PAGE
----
The reason they united was due to the Bradley Administration’s Growth Plan. This generically named plan’s objective was to Which leads to the fourth and most fascinating portion of Davis’ book, Fortress LA. This section details the increasing LA’s resources Downtown. As well as the fertilization of militaristic aesthetics. Which includes walled communities, militarized police, gated parking garages, micro police stations within poor neighborhoods’ strip malls. This is where the fortress comes, which I view as the establishment (i. e. the monied interests) attempting to master the sublimation that Marx foretold.
In fear of a city that has long since outgrown any sort of cultural uniformity, these actions were attempt to graft a monoculture onto a collage like sprawl of Latinos, African-Americans, Afro-Caribbeans, Chinese, and too many more to mention. Davis concludes his study with a look at Fontana Valley. He calls it the Junkyard of Dreams— a place that foretells the future of LA in that it is the city’s discard pile. A wasteland of deferred dreams and forgotten souls. It chronicles the rise and fall of Fontana from AB Miller’s agricultural dream, to Henry Kaiser’s steel town, and finally to the present day dilapidated husk on the edge of LA.
Davis implies this to be a possible fate of LA. One where the post industrial decay has taken hold, and the dream, both of the establishment and the working class, has long since dried up, leaving a rusty pile of girders and rotting houses. He calls forth imagery of discarded amusement parks of the pre-Disney days, and ends his conclusion by emphaising the emphermal nature of LA culture. He posits that the vast trash of the past found in Fontana would be akin to finding the New York City Public Library’s Lions amid the Fresh Kills Landfill.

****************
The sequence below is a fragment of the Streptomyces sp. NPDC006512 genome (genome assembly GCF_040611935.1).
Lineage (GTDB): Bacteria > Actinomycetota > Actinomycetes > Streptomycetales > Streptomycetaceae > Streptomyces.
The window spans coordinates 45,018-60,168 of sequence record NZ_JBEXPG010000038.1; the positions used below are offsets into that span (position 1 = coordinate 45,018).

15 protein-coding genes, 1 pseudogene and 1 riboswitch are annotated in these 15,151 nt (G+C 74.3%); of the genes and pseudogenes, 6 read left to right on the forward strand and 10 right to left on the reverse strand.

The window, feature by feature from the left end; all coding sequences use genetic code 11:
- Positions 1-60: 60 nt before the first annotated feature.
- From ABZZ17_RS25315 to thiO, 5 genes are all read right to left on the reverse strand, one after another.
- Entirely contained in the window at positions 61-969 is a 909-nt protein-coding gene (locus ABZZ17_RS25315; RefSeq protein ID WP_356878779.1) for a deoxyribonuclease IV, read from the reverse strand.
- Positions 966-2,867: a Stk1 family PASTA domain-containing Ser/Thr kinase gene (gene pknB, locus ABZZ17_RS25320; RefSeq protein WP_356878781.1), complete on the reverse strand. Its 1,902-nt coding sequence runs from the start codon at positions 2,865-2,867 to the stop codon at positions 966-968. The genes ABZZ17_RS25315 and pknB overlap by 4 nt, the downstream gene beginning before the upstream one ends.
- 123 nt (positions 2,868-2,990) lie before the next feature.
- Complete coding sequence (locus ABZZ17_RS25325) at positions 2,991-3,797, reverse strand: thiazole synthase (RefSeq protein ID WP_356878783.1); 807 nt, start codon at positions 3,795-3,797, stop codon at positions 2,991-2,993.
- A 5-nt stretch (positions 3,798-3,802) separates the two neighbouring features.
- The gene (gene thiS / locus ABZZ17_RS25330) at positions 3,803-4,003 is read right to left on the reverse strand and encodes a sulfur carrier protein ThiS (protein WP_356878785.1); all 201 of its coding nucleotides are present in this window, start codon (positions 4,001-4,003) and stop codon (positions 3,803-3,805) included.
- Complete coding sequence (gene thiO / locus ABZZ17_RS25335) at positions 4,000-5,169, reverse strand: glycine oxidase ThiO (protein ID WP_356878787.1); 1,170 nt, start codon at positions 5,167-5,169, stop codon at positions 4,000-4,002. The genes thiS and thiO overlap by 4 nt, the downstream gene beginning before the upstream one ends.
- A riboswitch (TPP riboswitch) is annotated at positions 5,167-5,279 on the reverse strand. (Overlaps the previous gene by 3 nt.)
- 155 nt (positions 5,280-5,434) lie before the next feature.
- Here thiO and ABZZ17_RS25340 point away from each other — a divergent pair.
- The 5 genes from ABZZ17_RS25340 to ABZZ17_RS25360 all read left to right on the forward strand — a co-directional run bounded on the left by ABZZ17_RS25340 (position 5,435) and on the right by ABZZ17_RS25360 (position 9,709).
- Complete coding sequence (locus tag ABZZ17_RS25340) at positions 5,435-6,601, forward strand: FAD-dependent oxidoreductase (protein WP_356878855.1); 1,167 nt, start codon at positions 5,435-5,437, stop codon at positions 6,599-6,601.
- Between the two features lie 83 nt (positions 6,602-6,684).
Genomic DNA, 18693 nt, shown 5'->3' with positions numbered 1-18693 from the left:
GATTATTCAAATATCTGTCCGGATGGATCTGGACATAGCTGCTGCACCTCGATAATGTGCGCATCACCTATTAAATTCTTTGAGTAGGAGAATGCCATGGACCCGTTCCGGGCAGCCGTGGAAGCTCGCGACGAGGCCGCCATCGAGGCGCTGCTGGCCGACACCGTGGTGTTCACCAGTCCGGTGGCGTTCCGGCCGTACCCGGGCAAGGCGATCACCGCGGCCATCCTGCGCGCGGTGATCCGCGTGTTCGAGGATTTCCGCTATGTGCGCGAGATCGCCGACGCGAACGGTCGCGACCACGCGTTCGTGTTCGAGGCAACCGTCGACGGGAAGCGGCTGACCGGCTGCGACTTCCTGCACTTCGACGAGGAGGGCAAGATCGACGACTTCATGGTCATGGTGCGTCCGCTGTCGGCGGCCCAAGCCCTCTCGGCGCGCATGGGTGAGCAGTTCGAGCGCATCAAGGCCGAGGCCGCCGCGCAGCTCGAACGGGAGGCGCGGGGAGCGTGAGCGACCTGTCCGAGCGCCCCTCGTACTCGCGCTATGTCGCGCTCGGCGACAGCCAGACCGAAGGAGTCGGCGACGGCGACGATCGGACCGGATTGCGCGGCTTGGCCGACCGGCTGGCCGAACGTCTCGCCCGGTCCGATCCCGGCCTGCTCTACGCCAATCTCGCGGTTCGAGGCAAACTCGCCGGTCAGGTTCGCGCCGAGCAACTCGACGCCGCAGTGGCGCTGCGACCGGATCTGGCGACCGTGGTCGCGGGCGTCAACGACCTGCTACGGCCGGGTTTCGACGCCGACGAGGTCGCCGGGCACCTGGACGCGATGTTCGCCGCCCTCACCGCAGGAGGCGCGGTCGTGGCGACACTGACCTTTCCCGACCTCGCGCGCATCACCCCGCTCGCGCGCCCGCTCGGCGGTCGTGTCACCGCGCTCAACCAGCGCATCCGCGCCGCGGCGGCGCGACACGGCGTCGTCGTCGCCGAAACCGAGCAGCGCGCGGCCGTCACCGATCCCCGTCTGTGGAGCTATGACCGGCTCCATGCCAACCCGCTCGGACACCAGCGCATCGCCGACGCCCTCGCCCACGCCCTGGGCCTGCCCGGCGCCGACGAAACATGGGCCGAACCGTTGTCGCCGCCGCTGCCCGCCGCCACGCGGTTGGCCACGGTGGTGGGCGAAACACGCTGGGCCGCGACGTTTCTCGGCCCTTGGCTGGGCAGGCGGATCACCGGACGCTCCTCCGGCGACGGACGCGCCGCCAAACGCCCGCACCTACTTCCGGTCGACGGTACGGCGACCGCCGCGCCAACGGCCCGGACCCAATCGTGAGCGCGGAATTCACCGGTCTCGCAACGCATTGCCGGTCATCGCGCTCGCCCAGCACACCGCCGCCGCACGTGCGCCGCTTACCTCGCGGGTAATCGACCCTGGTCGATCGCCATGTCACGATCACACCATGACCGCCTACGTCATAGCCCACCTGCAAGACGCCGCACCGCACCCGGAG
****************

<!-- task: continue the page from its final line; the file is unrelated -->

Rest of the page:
In this way he frames his whole narrative as a cultural battle between the actual Los Angeles, the multicultural sprawl, and the Fortress City of the establishment. The ebb and flow of Baudelairean modernisim against the planned labyrinth of the foreign investor and their sympathetic mayoral ilk. One can once again look to Postdamer Platz, and the boulevards of Paris: order imposed upon the chaotic systems of the populace, the guts of a city dragged from a thundering belly and frozen in place and gilded by the green gloved fist of the upper class.
Not that chaos is the highest state of reality— to say that would be nihilistic— but the denial of reality that emanates through the Fortress LA stylings of the late 80s and 90s My own experience in LA is limited to a three hour layover in the dusty innards of LAX (it was under renovation at the time), but its end result— drinking a milkshake in a restaurant designed to evoke the conformity of 50s suburbia— does well as a microcosm of Davis’ theories on LA’s manufactured culture.
Sipping on the sucrotic, possibly dairy, mixture staring at the shuffle of planes ferrying tourists, businessmen, both groups foreign and domestic, but never without wallets; many with teeth bleached and smile practiced, off to find a job among the dream factory. Perhaps, as Davis suggests, this is a manufactured image designed to ensnare money in service of a kingmaking industry, or maybe that’s just the red talking.